But most people's lives are messy, filled with spouses who ask for divorces, pets who die, best-friends-forever who move away only to be replaced with new best-friends-forever.
Most companies try to keep their questions as universally applicable as possible -- or to provide a wide range of options for people who aren't married, don't have children, didn't attend college. Daniel Levitin, who studies cognitive psychology at McGill University, speculates that so many questions refer back to adolescence because raging hormones make us perceive events from that period as particularly important.
But even those universal questions are not so universal. Wachovia's security question team is a geek squad not of cognitive psychologists but of computer programmers and risk management specialists. They're great with security. But as Levitin points out, "The kind of person becoming a computer programmer is not necessarily representative. They might think a reasonable question is, 'Who was Mr. Spock's second cousin?' "
At Carnegie Mellon's HCII, Hong says, there is a frequently repeated motto: "The user is not like me." "When we look at how we can use technology in homes to aid families, it's really easy to think, 'Well, I grew up in a family. I know what it's like,' " Hong says. "But then you start designing for your specific needs."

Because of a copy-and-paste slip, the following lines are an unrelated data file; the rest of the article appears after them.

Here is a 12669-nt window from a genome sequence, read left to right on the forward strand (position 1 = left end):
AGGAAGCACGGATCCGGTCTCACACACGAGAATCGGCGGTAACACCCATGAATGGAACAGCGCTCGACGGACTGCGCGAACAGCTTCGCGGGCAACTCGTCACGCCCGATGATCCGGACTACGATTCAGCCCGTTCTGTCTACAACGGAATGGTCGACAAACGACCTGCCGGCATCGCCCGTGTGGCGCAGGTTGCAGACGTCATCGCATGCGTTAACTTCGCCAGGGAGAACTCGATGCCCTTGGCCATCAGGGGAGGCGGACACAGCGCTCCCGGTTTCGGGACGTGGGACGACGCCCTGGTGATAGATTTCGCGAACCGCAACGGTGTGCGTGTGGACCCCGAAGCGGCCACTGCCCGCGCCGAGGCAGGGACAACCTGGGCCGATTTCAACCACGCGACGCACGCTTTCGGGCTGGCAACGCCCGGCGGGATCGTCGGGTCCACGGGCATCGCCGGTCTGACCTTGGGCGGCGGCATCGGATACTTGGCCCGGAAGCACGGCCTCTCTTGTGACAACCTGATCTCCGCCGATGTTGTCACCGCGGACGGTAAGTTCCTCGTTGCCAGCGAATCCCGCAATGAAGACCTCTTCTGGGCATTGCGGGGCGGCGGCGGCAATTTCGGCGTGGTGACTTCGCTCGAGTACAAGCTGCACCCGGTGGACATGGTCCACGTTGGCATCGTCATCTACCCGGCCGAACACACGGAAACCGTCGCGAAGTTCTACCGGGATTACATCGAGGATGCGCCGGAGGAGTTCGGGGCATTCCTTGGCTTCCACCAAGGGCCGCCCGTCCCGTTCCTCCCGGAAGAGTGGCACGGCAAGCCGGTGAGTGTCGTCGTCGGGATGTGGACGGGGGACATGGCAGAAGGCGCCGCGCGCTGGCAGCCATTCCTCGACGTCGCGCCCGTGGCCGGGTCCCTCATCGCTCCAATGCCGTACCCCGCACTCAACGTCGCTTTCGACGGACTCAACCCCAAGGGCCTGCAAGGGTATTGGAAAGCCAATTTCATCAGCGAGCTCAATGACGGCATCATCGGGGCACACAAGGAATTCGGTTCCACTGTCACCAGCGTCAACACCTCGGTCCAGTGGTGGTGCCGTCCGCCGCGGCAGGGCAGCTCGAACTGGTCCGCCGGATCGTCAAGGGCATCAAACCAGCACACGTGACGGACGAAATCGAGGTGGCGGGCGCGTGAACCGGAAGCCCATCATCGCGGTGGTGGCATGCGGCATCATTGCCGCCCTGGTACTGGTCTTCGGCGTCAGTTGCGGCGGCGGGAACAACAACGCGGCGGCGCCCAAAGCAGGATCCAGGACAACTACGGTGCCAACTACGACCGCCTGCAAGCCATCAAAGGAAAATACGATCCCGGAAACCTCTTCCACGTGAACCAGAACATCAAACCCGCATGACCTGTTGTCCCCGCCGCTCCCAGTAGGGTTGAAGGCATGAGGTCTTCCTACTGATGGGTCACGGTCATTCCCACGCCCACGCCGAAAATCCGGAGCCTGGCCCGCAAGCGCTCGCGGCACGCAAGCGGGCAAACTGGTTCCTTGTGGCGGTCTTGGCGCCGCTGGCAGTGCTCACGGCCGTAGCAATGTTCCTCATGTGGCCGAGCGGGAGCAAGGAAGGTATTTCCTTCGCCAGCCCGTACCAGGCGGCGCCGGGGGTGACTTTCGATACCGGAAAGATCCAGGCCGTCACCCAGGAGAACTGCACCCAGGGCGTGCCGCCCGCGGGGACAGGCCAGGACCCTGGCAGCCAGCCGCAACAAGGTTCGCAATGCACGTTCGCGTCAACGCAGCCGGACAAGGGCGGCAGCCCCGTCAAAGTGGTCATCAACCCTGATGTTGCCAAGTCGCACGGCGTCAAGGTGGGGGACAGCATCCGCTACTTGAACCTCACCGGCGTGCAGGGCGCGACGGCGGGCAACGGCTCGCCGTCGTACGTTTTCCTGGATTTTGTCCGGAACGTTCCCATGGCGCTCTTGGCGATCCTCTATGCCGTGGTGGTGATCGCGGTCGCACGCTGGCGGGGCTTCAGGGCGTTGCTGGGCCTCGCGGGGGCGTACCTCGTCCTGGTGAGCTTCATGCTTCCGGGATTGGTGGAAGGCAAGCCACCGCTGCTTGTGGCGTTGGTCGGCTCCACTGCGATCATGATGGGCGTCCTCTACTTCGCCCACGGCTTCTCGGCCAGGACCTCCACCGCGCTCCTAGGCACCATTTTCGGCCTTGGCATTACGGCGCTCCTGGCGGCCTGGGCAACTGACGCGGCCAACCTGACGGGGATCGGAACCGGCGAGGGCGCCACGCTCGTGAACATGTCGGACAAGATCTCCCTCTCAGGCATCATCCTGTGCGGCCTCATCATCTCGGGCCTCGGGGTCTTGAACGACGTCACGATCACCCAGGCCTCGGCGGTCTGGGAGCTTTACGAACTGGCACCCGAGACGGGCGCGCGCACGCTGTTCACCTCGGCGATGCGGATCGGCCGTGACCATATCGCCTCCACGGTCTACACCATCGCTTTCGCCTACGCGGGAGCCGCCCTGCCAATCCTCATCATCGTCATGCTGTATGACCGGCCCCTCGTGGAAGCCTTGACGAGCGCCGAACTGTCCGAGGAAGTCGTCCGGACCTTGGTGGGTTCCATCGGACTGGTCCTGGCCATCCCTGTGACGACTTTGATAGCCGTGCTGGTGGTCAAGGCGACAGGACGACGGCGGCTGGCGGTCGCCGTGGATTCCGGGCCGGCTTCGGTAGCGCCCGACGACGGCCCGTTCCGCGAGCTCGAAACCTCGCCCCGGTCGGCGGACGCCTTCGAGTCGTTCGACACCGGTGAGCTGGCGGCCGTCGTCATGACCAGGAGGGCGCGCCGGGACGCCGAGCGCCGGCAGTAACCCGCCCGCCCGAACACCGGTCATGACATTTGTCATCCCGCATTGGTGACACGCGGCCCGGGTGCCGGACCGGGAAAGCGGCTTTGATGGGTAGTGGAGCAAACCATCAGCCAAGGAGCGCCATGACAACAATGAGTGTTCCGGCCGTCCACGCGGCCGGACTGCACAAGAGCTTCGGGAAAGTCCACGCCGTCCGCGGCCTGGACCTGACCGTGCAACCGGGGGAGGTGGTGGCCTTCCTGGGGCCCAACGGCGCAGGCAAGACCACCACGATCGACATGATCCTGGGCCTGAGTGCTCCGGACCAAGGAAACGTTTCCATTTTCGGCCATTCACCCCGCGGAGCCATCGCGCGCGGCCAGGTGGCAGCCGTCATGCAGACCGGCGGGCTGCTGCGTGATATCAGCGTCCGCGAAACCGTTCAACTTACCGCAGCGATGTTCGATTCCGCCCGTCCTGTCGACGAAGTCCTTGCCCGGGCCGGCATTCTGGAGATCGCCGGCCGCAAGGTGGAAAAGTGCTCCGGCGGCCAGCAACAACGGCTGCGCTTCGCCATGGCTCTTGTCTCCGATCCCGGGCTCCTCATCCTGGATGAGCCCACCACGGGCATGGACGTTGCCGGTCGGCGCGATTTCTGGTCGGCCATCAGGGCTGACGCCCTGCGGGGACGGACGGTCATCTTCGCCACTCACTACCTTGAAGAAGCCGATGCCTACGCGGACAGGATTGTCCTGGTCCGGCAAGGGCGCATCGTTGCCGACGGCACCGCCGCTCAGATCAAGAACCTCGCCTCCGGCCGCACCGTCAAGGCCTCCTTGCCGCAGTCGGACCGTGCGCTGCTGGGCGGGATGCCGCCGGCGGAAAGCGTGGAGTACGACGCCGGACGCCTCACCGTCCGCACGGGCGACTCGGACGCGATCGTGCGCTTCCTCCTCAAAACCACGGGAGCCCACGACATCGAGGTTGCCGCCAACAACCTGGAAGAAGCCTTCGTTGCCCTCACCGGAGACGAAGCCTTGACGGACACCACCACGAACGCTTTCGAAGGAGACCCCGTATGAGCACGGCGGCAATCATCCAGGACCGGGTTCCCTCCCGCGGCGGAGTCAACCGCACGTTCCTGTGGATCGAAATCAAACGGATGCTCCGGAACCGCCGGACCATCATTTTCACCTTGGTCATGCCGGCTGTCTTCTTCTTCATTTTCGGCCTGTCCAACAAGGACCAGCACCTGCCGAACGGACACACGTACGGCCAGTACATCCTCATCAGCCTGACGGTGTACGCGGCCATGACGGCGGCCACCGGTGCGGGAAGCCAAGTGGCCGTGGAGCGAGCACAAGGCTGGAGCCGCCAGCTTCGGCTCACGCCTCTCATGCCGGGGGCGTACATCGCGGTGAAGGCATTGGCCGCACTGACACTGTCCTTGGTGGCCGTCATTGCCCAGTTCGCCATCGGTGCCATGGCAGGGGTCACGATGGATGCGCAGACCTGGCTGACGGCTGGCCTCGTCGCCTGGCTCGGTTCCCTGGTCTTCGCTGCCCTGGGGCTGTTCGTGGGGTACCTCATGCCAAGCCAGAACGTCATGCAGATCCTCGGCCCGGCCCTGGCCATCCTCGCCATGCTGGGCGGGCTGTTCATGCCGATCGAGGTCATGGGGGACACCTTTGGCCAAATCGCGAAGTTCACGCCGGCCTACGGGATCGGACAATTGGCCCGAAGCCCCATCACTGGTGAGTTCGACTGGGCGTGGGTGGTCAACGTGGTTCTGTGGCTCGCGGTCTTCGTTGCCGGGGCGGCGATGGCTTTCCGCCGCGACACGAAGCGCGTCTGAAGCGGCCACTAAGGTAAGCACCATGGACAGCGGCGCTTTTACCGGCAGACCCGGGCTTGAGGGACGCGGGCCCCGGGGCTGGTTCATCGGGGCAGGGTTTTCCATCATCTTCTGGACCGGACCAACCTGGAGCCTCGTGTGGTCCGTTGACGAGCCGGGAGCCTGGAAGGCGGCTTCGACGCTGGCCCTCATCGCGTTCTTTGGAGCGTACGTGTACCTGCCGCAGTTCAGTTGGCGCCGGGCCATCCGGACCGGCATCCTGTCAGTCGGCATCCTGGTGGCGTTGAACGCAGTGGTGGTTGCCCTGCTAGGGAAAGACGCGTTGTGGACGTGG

No one is going to be representative of everyone. We all remember the things that we personally find important.
And so if you don't share the same values as the question writers -- if you never went to a basketball game, if you didn't have a best man at your wedding -- then what? "We feel guilty when we learn that a lot of people remember something that we don't," Levitin says. "It's a strange part of our national psyche. Even as we're rugged individualists, we want to fit in."
So, being good humans, we learn things. We learn that we are supposed to remember our middle school mascots. That we are supposed to clear away brain shelf space for our homecoming queens -- even if we weren't personally invited to homecoming.
Picture that dinged-up Chevy of your father's. Maybe it's easy, because maybe it was important to you. Maybe you remember not only the exterior paint job but also the color of the seats in the back, and how the vinyl stuck to your legs the first time you kissed your girlfriend, who is now your wife.
But even if you never got lucky in the back seat, even if you only borrowed that car one time, remember the car anyway. Because even if that Chevy doesn't seem like it affected who you are, you never know when the information might be used to determine . . . who you are.